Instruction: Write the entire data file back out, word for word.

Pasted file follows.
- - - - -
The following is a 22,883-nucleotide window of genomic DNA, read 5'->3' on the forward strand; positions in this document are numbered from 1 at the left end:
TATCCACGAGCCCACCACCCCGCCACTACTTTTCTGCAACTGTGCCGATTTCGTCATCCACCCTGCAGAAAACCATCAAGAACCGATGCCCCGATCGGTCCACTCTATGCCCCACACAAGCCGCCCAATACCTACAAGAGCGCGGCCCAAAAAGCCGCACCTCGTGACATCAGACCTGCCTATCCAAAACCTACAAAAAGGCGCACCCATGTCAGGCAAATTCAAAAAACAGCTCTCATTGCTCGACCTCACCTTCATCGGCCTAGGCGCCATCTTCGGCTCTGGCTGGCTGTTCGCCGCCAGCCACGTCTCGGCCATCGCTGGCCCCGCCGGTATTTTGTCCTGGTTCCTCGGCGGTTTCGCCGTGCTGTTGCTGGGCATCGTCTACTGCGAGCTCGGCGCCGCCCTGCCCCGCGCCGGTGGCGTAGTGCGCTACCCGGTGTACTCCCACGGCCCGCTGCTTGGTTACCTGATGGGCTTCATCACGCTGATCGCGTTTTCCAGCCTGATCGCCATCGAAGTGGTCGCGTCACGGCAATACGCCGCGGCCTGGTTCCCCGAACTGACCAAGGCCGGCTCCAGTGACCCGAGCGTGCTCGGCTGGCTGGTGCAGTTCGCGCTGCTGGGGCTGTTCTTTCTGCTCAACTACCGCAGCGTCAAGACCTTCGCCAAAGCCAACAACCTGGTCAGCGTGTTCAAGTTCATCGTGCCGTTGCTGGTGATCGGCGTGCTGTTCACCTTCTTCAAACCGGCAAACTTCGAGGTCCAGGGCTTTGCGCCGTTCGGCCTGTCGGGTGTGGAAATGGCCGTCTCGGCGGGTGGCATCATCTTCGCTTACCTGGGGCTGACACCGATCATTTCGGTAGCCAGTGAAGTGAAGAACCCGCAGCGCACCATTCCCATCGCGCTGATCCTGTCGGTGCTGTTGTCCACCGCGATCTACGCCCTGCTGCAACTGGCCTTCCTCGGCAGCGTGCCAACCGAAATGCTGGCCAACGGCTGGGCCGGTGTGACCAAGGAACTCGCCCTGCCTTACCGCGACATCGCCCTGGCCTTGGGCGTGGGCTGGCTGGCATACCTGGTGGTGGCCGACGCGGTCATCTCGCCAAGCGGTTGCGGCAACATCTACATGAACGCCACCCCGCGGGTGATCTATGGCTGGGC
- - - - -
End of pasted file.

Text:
The following is a 22,883-nucleotide window of genomic DNA, read 5'->3' on the forward strand; positions in this document are numbered from 1 at the left end:
TATCCACGAGCCCACCACCCCGCCACTACTTTTCTGCAACTGTGCCGATTTCGTCATCCACCCTGCAGAAAACCATCAAGAACCGATGCCCCGATCGGTCCACTCTATGCCCCACACAAGCCGCCCAATACCTACAAGAGCGCGGCCCAAAAAGCCGCACCTCGTGACATCAGACCTGCCTATCCAAAACCTACAAAAAGGCGCACCCATGTCAGGCAAATTCAAAAAACAGCTCTCATTGCTCGACCTCACCTTCATCGGCCTAGGCGCCATCTTCGGCTCTGGCTGGCTGTTCGCCGCCAGCCACGTCTCGGCCATCGCTGGCCCCGCCGGTATTTTGTCCTGGTTCCTCGGCGGTTTCGCCGTGCTGTTGCTGGGCATCGTCTACTGCGAGCTCGGCGCCGCCCTGCCCCGCGCCGGTGGCGTAGTGCGCTACCCGGTGTACTCCCACGGCCCGCTGCTTGGTTACCTGATGGGCTTCATCACGCTGATCGCGTTTTCCAGCCTGATCGCCATCGAAGTGGTCGCGTCACGGCAATACGCCGCGGCCTGGTTCCCCGAACTGACCAAGGCCGGCTCCAGTGACCCGAGCGTGCTCGGCTGGCTGGTGCAGTTCGCGCTGCTGGGGCTGTTCTTTCTGCTCAACTACCGCAGCGTCAAGACCTTCGCCAAAGCCAACAACCTGGTCAGCGTGTTCAAGTTCATCGTGCCGTTGCTGGTGATCGGCGTGCTGTTCACCTTCTTCAAACCGGCAAACTTCGAGGTCCAGGGCTTTGCGCCGTTCGGCCTGTCGGGTGTGGAAATGGCCGTCTCGGCGGGTGGCATCATCTTCGCTTACCTGGGGCTGACACCGATCATTTCGGTAGCCAGTGAAGTGAAGAACCCGCAGCGCACCATTCCCATCGCGCTGATCCTGTCGGTGCTGTTGTCCACCGCGATCTACGCCCTGCTGCAACTGGCCTTCCTCGGCAGCGTGCCAACCGAAATGCTGGCCAACGGCTGGGCCGGTGTGACCAAGGAACTCGCCCTGCCTTACCGCGACATCGCCCTGGCCTTGGGCGTGGGCTGGCTGGCATACCTGGTGGTGGCCGACGCGGTCATCTCGCCAAGCGGTTGCGGCAACATCTACATGAACGCCACCCCGCGGGTGATCTATGGCTGGGC